Conserving energy is not the only reason to retrofit a building. Improving indoor environmental quality, reducing dampness and mould will all lead to increased health and productivity levels of the building’s users (read more on our blog about sustainable architecture principles that improve health). A retrofit project also presents the opportunity to reassess the accessibility, safety and security of a building.

The role of the architect

Retrofitting the home to increase energy efficiency can have significant architectural implications for the interior/exterior of houses. Modern architects are well-placed to add creativity and innovation into the drive to retrofit existing housing stock, particularly those that may prove very expensive to retrofit. For example, historic buildings such as Edwardian terraces are protected, and increasing energy efficiency can pose a real challenge. There are exciting options to retain the facade and rebuild the living spaces within the building. Because architects have an overview of the whole build process, they tend to be well-placed to act as a lead co-ordinator in retrofit projects. If you are keen to implement the Passivhaus method, you are likely to need planning permission as the work may require external insulation or changes to the roof, for example. Again, an architect can help with this.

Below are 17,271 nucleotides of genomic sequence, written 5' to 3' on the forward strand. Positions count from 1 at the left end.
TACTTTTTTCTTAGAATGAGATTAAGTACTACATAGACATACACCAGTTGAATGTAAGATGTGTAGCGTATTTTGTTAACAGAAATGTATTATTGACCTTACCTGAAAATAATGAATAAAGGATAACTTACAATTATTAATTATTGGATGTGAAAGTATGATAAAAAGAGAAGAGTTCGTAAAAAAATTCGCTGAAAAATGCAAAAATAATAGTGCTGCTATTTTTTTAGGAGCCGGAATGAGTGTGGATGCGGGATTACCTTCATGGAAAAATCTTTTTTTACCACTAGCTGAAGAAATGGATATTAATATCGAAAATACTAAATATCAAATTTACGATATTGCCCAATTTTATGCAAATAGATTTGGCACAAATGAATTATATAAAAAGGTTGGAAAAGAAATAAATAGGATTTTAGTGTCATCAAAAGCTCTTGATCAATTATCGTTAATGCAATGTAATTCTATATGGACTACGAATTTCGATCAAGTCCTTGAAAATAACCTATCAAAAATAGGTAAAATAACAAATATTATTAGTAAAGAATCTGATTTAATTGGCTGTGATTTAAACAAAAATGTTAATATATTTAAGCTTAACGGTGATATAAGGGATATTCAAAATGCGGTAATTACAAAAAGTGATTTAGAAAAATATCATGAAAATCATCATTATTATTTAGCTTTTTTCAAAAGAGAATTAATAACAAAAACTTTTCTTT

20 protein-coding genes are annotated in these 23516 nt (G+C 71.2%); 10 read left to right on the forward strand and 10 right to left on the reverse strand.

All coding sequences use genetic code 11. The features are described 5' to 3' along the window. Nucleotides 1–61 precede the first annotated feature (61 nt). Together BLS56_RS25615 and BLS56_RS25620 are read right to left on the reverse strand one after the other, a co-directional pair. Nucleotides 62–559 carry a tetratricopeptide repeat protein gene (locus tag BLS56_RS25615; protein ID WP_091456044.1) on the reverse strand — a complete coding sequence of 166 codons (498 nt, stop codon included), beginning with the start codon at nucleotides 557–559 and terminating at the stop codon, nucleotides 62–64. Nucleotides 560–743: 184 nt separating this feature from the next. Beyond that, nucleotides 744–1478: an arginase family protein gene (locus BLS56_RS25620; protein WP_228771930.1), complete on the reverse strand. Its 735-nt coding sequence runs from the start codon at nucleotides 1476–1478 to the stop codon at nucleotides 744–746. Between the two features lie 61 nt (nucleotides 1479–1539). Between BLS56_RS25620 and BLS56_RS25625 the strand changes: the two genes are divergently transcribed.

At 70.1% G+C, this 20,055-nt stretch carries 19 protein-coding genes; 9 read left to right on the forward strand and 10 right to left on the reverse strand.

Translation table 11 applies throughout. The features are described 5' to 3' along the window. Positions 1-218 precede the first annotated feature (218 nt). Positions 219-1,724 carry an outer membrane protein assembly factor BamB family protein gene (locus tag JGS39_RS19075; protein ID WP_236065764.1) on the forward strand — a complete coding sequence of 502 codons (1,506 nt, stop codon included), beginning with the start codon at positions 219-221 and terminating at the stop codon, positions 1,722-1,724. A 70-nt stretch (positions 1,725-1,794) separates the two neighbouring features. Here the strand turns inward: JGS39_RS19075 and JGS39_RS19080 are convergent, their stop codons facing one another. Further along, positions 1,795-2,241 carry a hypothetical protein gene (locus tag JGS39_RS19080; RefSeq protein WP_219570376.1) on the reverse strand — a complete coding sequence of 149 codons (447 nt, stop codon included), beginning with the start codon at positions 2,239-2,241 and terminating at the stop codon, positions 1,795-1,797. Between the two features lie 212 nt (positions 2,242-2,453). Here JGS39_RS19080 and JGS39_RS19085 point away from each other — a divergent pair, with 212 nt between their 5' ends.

Passivhaus explained

 

Increasing the energy efficiency of buildings is a key concern for a sustainable architect. In this blog post, we look at the basic principles of the Passivhaus (or Passive House) standard: a sustainable construction concept that is the fastest growing energy performance standard in the world. Developed in the early 1990s in Germany, the standard can be applied to any type of building – residential, commercial, public and industrial – in any part of the world. 30,000 buildings now have the standard worldwide, with more and more non-residential buildings such as administrative buildings and schools being built to Passivhaus standards. Passivhaus standard components are also being applied to retrofit projects.

Passive house

So, what exactly is a passive house?

Not to be confused with solar architecture, although it shares some common principles, the key concern for an architect designing a passive house is to reduce dramatically the need for space heating/cooling and primary energy consumption, while at the same time creating good, healthy indoor air quality.